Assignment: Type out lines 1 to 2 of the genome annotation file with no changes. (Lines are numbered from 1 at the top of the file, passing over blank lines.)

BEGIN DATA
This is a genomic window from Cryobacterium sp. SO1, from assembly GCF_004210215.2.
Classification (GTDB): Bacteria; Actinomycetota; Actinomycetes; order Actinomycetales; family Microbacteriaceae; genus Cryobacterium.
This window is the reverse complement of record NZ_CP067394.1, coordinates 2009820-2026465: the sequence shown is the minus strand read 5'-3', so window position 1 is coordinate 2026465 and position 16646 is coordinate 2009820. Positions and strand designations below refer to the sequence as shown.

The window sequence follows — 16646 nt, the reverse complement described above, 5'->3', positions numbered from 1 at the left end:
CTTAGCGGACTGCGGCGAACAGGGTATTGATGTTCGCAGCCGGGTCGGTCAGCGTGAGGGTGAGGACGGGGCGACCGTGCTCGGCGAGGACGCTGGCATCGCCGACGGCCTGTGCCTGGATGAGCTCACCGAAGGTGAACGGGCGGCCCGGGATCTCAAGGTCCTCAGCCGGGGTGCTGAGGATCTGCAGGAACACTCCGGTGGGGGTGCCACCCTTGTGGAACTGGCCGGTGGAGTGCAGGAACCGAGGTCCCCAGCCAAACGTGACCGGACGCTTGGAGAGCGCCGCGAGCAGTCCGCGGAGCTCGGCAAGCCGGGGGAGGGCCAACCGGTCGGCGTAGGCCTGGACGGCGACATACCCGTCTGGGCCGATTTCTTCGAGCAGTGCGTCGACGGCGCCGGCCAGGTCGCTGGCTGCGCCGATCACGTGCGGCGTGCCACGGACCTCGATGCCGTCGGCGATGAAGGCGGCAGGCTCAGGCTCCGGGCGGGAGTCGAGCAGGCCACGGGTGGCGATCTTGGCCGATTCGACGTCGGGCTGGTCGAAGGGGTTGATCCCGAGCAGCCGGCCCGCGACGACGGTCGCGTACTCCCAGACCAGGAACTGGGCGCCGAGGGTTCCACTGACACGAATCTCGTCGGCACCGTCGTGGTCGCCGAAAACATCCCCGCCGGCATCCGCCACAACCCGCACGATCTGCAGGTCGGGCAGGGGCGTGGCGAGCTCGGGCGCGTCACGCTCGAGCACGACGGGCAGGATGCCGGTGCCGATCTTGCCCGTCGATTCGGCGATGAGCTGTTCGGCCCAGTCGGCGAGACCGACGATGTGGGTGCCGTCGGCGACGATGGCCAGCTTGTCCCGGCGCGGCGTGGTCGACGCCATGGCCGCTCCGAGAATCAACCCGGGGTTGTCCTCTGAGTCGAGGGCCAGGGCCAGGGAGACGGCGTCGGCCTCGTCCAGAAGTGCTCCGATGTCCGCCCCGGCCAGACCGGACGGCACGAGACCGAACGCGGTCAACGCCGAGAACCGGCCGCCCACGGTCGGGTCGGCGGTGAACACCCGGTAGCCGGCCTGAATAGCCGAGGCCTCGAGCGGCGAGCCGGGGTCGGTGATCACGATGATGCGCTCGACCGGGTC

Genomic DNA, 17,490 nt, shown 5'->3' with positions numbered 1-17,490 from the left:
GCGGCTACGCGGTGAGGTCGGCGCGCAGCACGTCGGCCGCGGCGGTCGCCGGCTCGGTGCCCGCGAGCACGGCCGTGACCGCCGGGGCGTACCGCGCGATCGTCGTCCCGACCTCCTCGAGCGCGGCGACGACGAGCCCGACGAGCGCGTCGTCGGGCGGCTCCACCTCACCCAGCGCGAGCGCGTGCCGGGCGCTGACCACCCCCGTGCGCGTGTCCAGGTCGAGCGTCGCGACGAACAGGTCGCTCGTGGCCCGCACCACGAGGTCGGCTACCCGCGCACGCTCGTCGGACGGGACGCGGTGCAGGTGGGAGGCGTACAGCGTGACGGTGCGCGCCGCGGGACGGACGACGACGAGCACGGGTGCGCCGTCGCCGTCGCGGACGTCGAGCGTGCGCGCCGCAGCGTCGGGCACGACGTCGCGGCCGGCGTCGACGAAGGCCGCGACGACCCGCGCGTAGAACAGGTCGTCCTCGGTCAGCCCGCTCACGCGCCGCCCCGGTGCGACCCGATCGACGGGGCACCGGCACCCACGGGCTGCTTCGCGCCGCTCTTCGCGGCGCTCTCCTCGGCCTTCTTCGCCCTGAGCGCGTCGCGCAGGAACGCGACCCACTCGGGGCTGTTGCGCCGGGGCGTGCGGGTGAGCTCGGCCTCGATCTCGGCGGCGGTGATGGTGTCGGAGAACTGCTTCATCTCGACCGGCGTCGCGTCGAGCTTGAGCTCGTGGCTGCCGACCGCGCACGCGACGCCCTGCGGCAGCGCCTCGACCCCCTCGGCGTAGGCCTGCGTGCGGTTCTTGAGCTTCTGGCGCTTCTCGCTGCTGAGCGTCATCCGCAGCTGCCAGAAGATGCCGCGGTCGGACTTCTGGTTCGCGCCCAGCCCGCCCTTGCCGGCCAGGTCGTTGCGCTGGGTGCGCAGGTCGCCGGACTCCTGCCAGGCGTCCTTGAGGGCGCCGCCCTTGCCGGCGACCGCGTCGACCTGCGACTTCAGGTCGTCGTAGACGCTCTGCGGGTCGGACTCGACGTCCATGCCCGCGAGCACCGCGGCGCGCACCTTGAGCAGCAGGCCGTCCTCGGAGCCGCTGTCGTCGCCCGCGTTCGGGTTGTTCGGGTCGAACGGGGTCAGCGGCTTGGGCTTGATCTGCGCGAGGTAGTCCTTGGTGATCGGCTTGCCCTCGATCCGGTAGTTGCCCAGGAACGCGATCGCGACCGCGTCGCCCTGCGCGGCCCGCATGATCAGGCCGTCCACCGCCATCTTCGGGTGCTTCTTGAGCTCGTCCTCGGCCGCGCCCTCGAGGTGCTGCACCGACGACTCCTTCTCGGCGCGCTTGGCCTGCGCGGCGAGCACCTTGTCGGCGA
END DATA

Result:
This is a genomic window from Cryobacterium sp. SO1, from assembly GCF_004210215.2.
Classification (GTDB): Bacteria; Actinomycetota; Actinomycetes; order Actinomycetales; family Microbacteriaceae; genus Cryobacterium.